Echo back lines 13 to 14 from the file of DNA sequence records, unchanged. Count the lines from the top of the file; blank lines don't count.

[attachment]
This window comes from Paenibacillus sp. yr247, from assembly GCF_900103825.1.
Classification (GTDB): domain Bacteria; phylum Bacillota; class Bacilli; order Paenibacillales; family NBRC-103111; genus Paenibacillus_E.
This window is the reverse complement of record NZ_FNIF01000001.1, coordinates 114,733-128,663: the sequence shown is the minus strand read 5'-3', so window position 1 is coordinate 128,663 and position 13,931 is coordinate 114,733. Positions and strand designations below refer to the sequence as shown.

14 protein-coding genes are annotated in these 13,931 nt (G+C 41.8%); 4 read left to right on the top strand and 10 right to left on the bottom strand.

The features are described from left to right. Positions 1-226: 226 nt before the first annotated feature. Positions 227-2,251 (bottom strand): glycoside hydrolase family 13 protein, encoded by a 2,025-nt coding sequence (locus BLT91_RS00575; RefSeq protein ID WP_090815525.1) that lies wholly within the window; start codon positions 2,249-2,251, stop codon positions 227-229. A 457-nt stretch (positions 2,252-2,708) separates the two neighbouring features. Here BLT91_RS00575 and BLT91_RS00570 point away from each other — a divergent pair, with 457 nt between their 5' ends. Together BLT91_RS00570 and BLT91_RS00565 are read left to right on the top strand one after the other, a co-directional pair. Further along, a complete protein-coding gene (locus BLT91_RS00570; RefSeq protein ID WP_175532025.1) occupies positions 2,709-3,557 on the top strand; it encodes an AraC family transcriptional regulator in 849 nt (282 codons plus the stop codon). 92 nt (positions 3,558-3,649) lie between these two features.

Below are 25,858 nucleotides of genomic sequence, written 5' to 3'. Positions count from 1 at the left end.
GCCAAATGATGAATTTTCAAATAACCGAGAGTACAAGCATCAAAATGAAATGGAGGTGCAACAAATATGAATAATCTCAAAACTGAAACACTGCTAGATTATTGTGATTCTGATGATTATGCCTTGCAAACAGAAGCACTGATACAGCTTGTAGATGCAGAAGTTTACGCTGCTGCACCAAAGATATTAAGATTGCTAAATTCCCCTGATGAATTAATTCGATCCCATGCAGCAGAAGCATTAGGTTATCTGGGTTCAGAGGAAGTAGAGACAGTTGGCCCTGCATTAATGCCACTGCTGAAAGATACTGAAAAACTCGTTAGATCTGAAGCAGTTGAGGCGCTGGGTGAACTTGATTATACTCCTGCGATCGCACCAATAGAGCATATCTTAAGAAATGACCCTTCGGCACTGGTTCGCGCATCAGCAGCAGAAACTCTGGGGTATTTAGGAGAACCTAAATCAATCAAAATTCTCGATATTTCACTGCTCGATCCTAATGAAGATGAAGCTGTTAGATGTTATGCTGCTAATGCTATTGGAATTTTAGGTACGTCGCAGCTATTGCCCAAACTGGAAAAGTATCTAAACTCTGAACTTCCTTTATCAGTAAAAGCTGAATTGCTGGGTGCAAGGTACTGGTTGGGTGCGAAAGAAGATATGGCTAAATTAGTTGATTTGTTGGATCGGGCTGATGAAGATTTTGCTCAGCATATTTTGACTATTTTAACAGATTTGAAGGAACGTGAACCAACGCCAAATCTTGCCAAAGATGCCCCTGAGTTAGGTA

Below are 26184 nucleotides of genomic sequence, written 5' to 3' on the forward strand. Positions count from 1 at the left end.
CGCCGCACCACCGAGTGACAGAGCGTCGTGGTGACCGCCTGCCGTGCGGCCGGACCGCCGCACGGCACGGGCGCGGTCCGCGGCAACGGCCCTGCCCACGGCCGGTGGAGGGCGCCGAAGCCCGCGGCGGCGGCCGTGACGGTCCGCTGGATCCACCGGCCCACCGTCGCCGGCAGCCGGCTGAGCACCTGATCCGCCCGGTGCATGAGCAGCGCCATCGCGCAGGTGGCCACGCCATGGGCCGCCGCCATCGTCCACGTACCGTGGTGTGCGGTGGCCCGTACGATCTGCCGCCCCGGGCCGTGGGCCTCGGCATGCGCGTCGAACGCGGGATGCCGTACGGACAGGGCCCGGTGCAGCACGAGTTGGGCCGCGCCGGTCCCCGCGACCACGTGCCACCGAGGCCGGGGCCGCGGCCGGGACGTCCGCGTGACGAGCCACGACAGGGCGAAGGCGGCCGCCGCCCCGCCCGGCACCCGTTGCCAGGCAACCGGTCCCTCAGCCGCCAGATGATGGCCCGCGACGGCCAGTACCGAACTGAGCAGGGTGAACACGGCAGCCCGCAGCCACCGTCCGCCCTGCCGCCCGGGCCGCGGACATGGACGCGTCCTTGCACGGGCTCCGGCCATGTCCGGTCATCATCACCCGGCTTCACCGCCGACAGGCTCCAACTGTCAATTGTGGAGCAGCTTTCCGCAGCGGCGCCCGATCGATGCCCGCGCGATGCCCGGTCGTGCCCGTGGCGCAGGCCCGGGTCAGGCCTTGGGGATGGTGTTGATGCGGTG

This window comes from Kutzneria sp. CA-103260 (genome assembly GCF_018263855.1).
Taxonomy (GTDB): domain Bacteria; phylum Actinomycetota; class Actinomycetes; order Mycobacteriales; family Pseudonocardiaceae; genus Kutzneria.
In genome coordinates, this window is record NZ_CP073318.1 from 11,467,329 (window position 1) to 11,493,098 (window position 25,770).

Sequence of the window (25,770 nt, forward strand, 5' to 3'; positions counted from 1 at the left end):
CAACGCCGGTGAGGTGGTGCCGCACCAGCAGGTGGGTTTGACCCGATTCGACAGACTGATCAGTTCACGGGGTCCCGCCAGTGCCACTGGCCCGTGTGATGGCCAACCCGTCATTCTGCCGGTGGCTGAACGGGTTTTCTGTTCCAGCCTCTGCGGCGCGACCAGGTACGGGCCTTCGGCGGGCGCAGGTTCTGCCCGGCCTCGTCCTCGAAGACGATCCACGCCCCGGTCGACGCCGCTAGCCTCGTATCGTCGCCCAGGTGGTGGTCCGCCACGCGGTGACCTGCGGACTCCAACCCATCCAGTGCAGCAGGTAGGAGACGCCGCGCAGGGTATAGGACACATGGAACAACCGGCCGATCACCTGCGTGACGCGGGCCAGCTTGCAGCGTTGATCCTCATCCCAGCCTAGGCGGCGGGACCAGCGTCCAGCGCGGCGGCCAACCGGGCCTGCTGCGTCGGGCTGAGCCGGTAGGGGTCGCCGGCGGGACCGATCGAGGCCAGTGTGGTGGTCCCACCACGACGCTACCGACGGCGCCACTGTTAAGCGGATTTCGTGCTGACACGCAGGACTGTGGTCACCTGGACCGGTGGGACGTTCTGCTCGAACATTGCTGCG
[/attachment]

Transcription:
Sequence of the window (25,770 nt, forward strand, 5' to 3'; positions counted from 1 at the left end):
CAACGCCGGTGAGGTGGTGCCGCACCAGCAGGTGGGTTTGACCCGATTCGACAGACTGATCAGTTCACGGGGTCCCGCCAGTGCCACTGGCCCGTGTGATGGCCAACCCGTCATTCTGCCGGTGGCTGAACGGGTTTTCTGTTCCAGCCTCTGCGGCGCGACCAGGTACGGGCCTTCGGCGGGCGCAGGTTCTGCCCGGCCTCGTCCTCGAAGACGATCCACGCCCCGGTCGACGCCGCTAGCCTCGTATCGTCGCCCAGGTGGTGGTCCGCCACGCGGTGACCTGCGGACTCCAACCCATCCAGTGCAGCAGGTAGGAGACGCCGCGCAGGGTATAGGACACATGGAACAACCGGCCGATCACCTGCGTGACGCGGGCCAGCTTGCAGCGTTGATCCTCATCCCAGCCTAGGCGGCGGGACCAGCGTCCAGCGCGGCGGCCAACCGGGCCTGCTGCGTCGGGCTGAGCCGGTAGGGGTCGCCGGCGGGACCGATCGAGGCCAGTGTGGTGGTCCCACCACGACGCTACCGACGGCGCCACTGTTAAGCGGATTTCGTGCTGACACGCAGGACTGTGGTCACCTGGACCGGTGGGACGTTCTGCTCGAACATTGCTGCG